12 January 2015 | Report

Women in Business and Management: Gaining momentum


The Women in Business and Management: Gaining Momentum report from the International Labour Organization brings together available data and statistics in 2015 to provide a comprehensive, up-to-date and global picture of women in the business world and in management positions.

The report underlines the fact that women’s presence in the labour market is increasingly significant for economic growth and development at both national and enterprise levels. It seeks to demonstrate the benefits that enterprises stand to gain in recognising and supporting women’s talent. As women surpass men in educational attainment in most regions, they represent an incredible talent pool and national resource.



  • Preface
  • Acknowledgements
  • List of acronyms
  • Introduction
  • Business case for more women in business and management
  • Women in management
  • Women at the top
  • Women on boards
  • Women in business
  • Gender pay gap
  • Women in decision-making in the public sector
  • Women making strides in education
  • Barriers to women’s leadership
  • Policies and measures to advance women in business and management
  • Initiatives to advance women in business and management
  • Way forward
  • Bibliography
  • Useful websites
  • Statistical annex


  • Women are running more businesses, and consumer-spending decisions are increasingly in their hands. These realities often seem to be overlooked, even though there is an intensive search for global talent and skills as economies are more and more based on knowledge and technology.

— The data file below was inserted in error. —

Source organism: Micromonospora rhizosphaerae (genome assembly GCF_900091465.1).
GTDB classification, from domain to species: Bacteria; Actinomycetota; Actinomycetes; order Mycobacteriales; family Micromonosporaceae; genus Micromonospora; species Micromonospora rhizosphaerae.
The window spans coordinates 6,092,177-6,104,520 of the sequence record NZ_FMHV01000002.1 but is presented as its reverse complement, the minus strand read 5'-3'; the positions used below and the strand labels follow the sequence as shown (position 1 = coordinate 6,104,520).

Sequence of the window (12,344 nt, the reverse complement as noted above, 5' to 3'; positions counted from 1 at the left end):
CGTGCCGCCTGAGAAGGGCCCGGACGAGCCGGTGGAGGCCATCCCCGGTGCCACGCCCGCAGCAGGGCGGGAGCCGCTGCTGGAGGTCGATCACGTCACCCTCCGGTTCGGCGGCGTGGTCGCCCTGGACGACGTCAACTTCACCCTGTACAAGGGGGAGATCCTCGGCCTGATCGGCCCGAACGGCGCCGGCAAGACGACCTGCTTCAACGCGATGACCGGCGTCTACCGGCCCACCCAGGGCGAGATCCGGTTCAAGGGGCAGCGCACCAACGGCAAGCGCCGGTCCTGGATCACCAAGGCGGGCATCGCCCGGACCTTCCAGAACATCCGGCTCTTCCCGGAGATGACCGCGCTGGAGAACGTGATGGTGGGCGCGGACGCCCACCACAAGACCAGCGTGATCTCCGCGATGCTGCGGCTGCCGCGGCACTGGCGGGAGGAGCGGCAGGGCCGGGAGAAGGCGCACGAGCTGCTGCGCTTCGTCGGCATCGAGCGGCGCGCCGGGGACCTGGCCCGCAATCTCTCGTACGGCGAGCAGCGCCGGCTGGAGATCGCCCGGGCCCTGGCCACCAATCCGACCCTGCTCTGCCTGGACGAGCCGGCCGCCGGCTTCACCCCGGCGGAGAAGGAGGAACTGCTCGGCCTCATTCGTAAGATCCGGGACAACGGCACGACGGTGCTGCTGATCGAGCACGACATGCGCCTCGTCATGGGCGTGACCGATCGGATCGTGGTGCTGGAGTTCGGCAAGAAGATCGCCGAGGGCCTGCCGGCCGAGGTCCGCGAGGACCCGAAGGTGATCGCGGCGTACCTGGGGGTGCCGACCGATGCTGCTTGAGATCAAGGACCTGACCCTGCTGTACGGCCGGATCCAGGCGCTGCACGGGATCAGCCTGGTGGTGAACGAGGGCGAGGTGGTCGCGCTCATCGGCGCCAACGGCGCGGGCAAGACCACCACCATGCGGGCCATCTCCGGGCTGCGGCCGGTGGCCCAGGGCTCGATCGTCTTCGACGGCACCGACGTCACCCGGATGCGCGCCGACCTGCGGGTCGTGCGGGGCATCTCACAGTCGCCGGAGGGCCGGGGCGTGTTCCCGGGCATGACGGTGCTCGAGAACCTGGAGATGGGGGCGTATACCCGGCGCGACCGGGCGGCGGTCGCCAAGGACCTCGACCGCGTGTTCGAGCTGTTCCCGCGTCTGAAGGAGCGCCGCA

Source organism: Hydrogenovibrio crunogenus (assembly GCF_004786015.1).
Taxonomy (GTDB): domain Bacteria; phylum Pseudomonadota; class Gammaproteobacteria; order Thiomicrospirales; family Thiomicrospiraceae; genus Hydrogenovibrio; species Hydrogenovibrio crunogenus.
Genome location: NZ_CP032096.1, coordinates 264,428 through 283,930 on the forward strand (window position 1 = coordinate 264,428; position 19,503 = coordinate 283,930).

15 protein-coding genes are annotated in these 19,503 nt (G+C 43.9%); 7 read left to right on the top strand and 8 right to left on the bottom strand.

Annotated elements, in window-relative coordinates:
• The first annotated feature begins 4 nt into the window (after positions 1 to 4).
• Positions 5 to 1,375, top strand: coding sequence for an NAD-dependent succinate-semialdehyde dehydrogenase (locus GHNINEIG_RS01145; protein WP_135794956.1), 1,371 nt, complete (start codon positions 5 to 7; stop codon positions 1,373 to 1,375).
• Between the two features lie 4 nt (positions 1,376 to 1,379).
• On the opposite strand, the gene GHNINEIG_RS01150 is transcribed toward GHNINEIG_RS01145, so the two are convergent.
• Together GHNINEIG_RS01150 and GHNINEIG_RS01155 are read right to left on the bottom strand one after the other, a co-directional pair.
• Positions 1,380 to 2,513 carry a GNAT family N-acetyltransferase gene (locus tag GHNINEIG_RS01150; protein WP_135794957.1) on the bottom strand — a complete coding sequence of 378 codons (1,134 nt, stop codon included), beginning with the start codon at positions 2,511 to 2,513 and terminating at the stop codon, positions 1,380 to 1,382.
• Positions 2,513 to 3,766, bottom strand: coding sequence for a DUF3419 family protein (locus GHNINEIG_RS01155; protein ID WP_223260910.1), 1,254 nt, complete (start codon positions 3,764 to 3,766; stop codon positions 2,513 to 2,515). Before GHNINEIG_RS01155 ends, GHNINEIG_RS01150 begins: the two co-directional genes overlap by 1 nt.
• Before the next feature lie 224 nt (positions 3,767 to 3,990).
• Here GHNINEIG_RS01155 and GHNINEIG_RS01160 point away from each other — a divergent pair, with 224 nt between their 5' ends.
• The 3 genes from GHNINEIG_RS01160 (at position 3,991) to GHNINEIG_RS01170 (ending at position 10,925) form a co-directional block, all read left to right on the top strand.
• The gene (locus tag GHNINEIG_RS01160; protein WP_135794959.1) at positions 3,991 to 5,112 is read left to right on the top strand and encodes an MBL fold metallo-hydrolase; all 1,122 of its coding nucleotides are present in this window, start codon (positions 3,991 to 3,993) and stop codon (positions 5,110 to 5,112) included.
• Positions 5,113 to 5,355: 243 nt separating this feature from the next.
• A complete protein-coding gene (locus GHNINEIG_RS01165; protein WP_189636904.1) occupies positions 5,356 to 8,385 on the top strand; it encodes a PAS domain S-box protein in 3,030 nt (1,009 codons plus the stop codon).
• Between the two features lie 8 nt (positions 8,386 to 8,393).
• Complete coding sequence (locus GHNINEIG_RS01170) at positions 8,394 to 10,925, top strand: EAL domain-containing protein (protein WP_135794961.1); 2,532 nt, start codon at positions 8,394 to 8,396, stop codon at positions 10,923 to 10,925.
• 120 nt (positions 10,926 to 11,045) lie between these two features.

• The report shows that women still have to deal with a number of hurdles to reach positions as CEOs and company board members. While they have advanced in business and management they continue to be shut out of higher level economic decision-making despite the last decade of activism to smash the “glass ceiling”. A wide array of initiatives challenging gender stereotypes, corporate cultures and lack of measures to reconcile work and family responsibilities are discussed and the report calls for a closer examination of the career paths of women and men to ensure that subtle gender biases are eliminated from the very first assignment.
  • The report stresses that a wealth of resources, good practices, organisational structures and networks are already in place. And, while progress is slow, women who are appointed to the highest positions attract media attention, creating new role models. More concerted efforts and advocacy are needed to share information on the benefits of utilising women’s talent and skills at all levels, including in the boardroom. While many multinational companies are already on this track, a major challenge is to ensure that national firms, especially medium and large sized firms, receive advice and tools on how to advance women and improve their business outcomes.
  • National employers’ organisations have a strategic and timely role to play as the business world is on the cusp of recognising how women’s contribution to economic decision-making can make a positive difference to the “bottom line” and business performance

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